Jane Eyre

Directed By: Cary Joji Fukunaga

Starring: Mia Wasikowska, Michael Fassbender, Judi Dench, and Jamie Bell

There are always films that slip through the cracks that even I don't get the chance to catch while they're in theaters.  There are so many hidden gems out there, and it's my mission to catch them all with a drink in hand.  That's why retro reviews are so important to STMR.  2011 was a big year for a lot of young actors, namely Ryan Gosling, Jessica Chastain, and Michael Fassbender.  While I covered most of their films, there's one I neglected to review — Jane Eyre, a gloomy adaptation of Charlotte Brontë's novel of the same name.  I'm here to right this wrong, and bring this magnificent film to your attention.

Jane Eyre (Mia Wasikowska) is a tortured young woman.  Having fled from all that she knows, she finds herself in the care of three brothers and sisters — St. John Rivers (Jamie Bell), Diana Rivers (Holliday Grainger), and Mary Rivers (Tamzin Merchant).  They help her to get back on her feet.  When they offer to help Jane return to her home, she refuses.  Instead, she asks them to help her find work.  St. John Rivers gets her a position as a school mistress.  With this new job, Jane tries to erase any memory of her past.

As a young girl, Jane Eyre is orphaned.  She is raised by her aunt, Mrs. Reed (Sally Hawkins).  Her aunt has a certain disdain for her and sends her off to a very strict boarding school for sinners led by the slimy Mr. Brocklehurst (Simon McBurney).  After enduring a childhood of suffering and exclusion from the world, Jane Eyre goes out into the world and finds employment as a governess for Edward Fairfax Rochester (Michael Fassbender).  Mr. Rochester's housekeeper Mrs. Fairfax (Judi Dench) helps Jane get used to her new life.  However, Mrs. Fairfax can't help her deal with Mr. Rochester and the dark romance that blooms between her and her new employer.  She eventually flees from the Rochester mansion with good reason.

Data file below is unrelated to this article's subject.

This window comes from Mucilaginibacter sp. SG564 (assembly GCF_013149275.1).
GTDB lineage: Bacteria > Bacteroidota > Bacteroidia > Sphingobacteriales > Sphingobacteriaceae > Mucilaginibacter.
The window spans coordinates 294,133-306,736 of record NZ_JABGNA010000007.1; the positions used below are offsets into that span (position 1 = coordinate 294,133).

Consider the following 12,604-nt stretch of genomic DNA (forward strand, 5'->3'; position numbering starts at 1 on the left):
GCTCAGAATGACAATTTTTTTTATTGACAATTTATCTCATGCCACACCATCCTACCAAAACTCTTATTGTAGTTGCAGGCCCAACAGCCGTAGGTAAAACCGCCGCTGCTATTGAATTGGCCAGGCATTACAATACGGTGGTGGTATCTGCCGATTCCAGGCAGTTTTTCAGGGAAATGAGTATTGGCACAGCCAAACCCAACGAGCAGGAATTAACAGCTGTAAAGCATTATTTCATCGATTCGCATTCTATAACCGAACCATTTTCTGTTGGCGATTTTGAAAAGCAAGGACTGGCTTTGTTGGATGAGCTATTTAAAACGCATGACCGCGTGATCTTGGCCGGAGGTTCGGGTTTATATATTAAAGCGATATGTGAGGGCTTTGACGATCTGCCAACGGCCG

Jane Eyre is a fantastic period piece.  With this dark haunting romance, director Cary Joji Fukunaga brings Charlotte Brontë's novel to life in a grand way.  This is quite an impressive feat given that there have been more than a half dozen adaptations of this novel over the years.  This is the eighth adaptation of Jane Eyre on the big screen.  We all know the story.  We're quite familiar with the characters.  With this in mind, Fukunaga has two tasks — creating a dark, gothic world for this romance and getting strong performances out of his stars.  Mission accomplished.

Jane Eyre is a profoundly gloomy romance.  Cary Joji Fukunaga does a great job of ensuring this.  You can see it in the pale, glum cinematography, particularly in the often grey sky.  You can hear it in the dark musical selections from the score.  You can feel it in this doomed romance that buds between Jane Eyre and Edward Fairfax Rochester.  Every glimmer of happiness or bliss is quickly crushed.  This is not a romance you leave with a warm fuzzy feeling.  Fukunaga has crafted one of the darkest, most disturbing romances I've had the pleasure of watching in recent memory.

The three main actors all bring their best to Jane Eyre.  As the title character, Mia Wasikowska gives a powerful performance.  With a restrained, subtle delivery, she gives us this tormented young woman in all her agony.  As Edward Fairfax Rochester, Michael Fassbender continues to expand on his résumé and shows his versatility with another magnificent performance.  Having played Magneto, Carl Jung and a sex addict in the same year as well, it's safe to say that the sky's the limit for this guy.  Finally, we have Dame Judi Dench in her role as Mrs. Fairfax.  The veteran actress is on top of her game and steals nearly every scene in which she has a meaty role.

Jane Eyre is an incredibly captivating film.  From flashbacks to Jane's tormented youth to the odd flame that kindles between Jane and the phantom-like Edward, Fukunaga takes us on a dark, emotional journey.  With incredibly strong performances from the cast and creative filmmaking by Fukunaga, the piercing romance Jane Eyre deserves nothing less than a sober rating.